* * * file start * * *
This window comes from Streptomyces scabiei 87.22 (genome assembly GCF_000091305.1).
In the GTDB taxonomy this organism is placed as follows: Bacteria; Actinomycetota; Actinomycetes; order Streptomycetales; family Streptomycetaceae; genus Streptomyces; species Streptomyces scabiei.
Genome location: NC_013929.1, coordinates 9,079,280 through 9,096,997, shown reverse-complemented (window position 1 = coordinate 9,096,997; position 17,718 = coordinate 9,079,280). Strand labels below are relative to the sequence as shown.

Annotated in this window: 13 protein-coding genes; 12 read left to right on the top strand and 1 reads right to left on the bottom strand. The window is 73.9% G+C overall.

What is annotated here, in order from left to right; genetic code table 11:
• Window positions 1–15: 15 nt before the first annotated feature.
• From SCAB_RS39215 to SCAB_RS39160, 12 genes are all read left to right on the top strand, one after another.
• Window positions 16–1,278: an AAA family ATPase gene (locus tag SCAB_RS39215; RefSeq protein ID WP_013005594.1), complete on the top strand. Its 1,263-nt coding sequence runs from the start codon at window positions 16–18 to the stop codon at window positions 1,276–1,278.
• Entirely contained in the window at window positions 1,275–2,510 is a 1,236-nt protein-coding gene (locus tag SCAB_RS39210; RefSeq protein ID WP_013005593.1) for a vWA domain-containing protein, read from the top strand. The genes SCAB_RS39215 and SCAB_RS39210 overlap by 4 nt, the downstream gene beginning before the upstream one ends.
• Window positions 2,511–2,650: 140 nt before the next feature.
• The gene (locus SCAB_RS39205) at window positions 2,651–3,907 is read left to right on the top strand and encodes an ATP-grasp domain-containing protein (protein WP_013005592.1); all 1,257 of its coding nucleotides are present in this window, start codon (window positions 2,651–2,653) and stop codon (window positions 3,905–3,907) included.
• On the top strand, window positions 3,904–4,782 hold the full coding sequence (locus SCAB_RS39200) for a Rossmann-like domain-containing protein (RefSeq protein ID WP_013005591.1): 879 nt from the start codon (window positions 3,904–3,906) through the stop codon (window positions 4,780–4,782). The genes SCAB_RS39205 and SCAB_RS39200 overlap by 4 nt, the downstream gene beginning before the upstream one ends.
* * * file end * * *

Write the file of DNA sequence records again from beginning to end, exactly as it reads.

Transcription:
This window comes from Streptomyces scabiei 87.22 (genome assembly GCF_000091305.1).
In the GTDB taxonomy this organism is placed as follows: Bacteria; Actinomycetota; Actinomycetes; order Streptomycetales; family Streptomycetaceae; genus Streptomyces; species Streptomyces scabiei.
Genome location: NC_013929.1, coordinates 9,079,280 through 9,096,997, shown reverse-complemented (window position 1 = coordinate 9,096,997; position 17,718 = coordinate 9,079,280). Strand labels below are relative to the sequence as shown.

Annotated in this window: 13 protein-coding genes; 12 read left to right on the top strand and 1 reads right to left on the bottom strand. The window is 73.9% G+C overall.

What is annotated here, in order from left to right; genetic code table 11:
• Window positions 1–15: 15 nt before the first annotated feature.
• From SCAB_RS39215 to SCAB_RS39160, 12 genes are all read left to right on the top strand, one after another.
• Window positions 16–1,278: an AAA family ATPase gene (locus tag SCAB_RS39215; RefSeq protein ID WP_013005594.1), complete on the top strand. Its 1,263-nt coding sequence runs from the start codon at window positions 16–18 to the stop codon at window positions 1,276–1,278.
• Entirely contained in the window at window positions 1,275–2,510 is a 1,236-nt protein-coding gene (locus tag SCAB_RS39210; RefSeq protein ID WP_013005593.1) for a vWA domain-containing protein, read from the top strand. The genes SCAB_RS39215 and SCAB_RS39210 overlap by 4 nt, the downstream gene beginning before the upstream one ends.
• Window positions 2,511–2,650: 140 nt before the next feature.
• The gene (locus SCAB_RS39205) at window positions 2,651–3,907 is read left to right on the top strand and encodes an ATP-grasp domain-containing protein (protein WP_013005592.1); all 1,257 of its coding nucleotides are present in this window, start codon (window positions 2,651–2,653) and stop codon (window positions 3,905–3,907) included.
• On the top strand, window positions 3,904–4,782 hold the full coding sequence (locus SCAB_RS39200) for a Rossmann-like domain-containing protein (RefSeq protein ID WP_013005591.1): 879 nt from the start codon (window positions 3,904–3,906) through the stop codon (window positions 4,780–4,782). The genes SCAB_RS39205 and SCAB_RS39200 overlap by 4 nt, the downstream gene beginning before the upstream one ends.